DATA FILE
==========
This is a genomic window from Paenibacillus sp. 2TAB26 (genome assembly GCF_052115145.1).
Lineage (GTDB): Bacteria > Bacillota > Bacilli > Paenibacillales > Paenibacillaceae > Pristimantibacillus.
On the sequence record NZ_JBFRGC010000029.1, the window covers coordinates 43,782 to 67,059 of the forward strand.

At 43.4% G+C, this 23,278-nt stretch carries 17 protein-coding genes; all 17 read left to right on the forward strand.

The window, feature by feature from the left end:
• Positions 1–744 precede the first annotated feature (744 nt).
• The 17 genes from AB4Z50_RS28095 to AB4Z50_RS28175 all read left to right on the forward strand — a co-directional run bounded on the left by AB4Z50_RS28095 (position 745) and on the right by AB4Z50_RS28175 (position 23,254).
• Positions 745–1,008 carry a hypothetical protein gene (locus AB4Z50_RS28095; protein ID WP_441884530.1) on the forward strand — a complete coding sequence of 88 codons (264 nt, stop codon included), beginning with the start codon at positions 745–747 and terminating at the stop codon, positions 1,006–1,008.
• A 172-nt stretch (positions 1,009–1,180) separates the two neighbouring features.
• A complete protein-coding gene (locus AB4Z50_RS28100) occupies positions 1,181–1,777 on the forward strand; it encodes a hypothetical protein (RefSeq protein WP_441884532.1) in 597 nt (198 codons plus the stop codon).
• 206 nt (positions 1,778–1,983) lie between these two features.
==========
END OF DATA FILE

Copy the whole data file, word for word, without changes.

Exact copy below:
This is a genomic window from Paenibacillus sp. 2TAB26 (genome assembly GCF_052115145.1).
Lineage (GTDB): Bacteria > Bacillota > Bacilli > Paenibacillales > Paenibacillaceae > Pristimantibacillus.
On the sequence record NZ_JBFRGC010000029.1, the window covers coordinates 43,782 to 67,059 of the forward strand.

At 43.4% G+C, this 23,278-nt stretch carries 17 protein-coding genes; all 17 read left to right on the forward strand.

The window, feature by feature from the left end:
• Positions 1–744 precede the first annotated feature (744 nt).
• The 17 genes from AB4Z50_RS28095 to AB4Z50_RS28175 all read left to right on the forward strand — a co-directional run bounded on the left by AB4Z50_RS28095 (position 745) and on the right by AB4Z50_RS28175 (position 23,254).
• Positions 745–1,008 carry a hypothetical protein gene (locus AB4Z50_RS28095; protein ID WP_441884530.1) on the forward strand — a complete coding sequence of 88 codons (264 nt, stop codon included), beginning with the start codon at positions 745–747 and terminating at the stop codon, positions 1,006–1,008.
• A 172-nt stretch (positions 1,009–1,180) separates the two neighbouring features.
• A complete protein-coding gene (locus AB4Z50_RS28100) occupies positions 1,181–1,777 on the forward strand; it encodes a hypothetical protein (RefSeq protein WP_441884532.1) in 597 nt (198 codons plus the stop codon).
• 206 nt (positions 1,778–1,983) lie between these two features.